Something bad happened to a friend recently and I can identify, not because the same thing happened to me, but because I’ve been in a similar situation with vastly different results.

I hope she never has to go through something like that again and at the same time I’m grateful for my own positive experiences, some of which I’ll share here. The topic of this blog is favors and when someone asks for one. I’ve turned down people who come off as ungrateful offline, though those experiences are not recent, it’s mostly from my college days; at my job everyone is nice. As for online, all my experiences have been positive. Here I’m going to list some general traits related to those people and situations.

When my friends ask for something, they use phrasing such as “if you can,” “if you’re not too busy,” “when you have time,” etc. This shows that they know things take time and they appreciate it. It makes me want to help them as soon as possible because they’re being nice about it. I don’t like people who act entitled to favor and simply insist that they “need it.” I don’t just mean this in relation to the difference between “want” and “need.” Though to some this may sound cold, I don’t care what anyone needs, I care about what they earn.

Needing something is no reason for me to give it, but asking politely and respectfully goes a long way, it makes me gratefully to be friends with such nice people and thus I want to help them because I care. It’s my own appreciation for the person, rather than their real or perceived necessity, which motivates me to do something. It’s the satisfaction of making someone that you care for smile, but for that I have to have reasons to care first, if I don’t, I’ll just say no and no amount of necessity (real or perceived) or pleading would change my mind. Only earning that care could change my mind.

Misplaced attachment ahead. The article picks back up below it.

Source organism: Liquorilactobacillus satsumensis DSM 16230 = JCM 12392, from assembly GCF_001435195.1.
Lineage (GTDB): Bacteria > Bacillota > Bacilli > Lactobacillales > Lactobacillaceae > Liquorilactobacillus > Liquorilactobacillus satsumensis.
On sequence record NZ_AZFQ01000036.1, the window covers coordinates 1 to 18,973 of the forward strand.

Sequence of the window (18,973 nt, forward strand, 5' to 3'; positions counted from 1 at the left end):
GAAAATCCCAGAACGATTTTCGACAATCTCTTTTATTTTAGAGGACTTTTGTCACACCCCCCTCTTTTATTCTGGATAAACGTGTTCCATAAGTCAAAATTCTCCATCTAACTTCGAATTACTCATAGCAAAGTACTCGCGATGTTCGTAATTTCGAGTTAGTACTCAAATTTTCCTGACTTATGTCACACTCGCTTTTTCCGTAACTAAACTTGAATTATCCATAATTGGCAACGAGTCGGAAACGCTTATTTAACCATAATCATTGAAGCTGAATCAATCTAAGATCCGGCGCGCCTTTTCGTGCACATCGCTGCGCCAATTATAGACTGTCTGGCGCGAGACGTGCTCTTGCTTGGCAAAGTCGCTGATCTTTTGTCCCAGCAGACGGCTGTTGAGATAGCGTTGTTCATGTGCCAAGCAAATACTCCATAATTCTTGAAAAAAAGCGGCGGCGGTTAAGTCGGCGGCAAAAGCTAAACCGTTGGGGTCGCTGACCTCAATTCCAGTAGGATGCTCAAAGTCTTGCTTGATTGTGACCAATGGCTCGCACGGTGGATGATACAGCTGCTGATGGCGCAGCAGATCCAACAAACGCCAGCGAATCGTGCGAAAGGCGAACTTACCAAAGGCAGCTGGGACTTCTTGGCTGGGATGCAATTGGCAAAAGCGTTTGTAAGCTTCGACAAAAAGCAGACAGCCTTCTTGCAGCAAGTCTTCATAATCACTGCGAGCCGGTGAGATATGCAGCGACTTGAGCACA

I decided not to mention anyone specific in this entry, as it’s a situation that could happen to anyone, though some of you may notice who these people are, both the positive and the negative. If you’re one of the positives, then thank you for being considerate and respectful; thank you for giving me the satisfaction of doing something for someone whom I believe deserves it. If you think you’re in the negative side, maybe you are, or maybe I have no idea who you are and it’s all coincidence, either way, you should reflect on this and wonder why you think it could be you.

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6 thoughts on “Appreciation

  1. It’s a lesson learned for both sides… well, a lesson learned from my side. I don’t think the other one cares LOL. But thank you for this insight. Sometimes our kindness and sincerity can become our weakness and that we can be taken advantage of because of that. On the other hand, it could be worse.


      1. Well, it’d take a miracle for her to actually *learn* how to be a real friend to others LOL. Yesterday, I actually received quite a lot of email about it, and well, unfortunately for her, they *all* knew who it was and according to what they said, I’m not the only one. :/


  2. I know what you mean on this post. I’m a graphic designer by hobby and I don’t mind doing things for friends but, you’re right, friends have to appreciate what you’re doing because it isn’t easy.


    1. I’m thankful that’s never happened to me directly, but it’s still awful to see it happen to a friend and fellow designer. It’s good to hear that you can relate too, though I hope this hasn’t happened to you.


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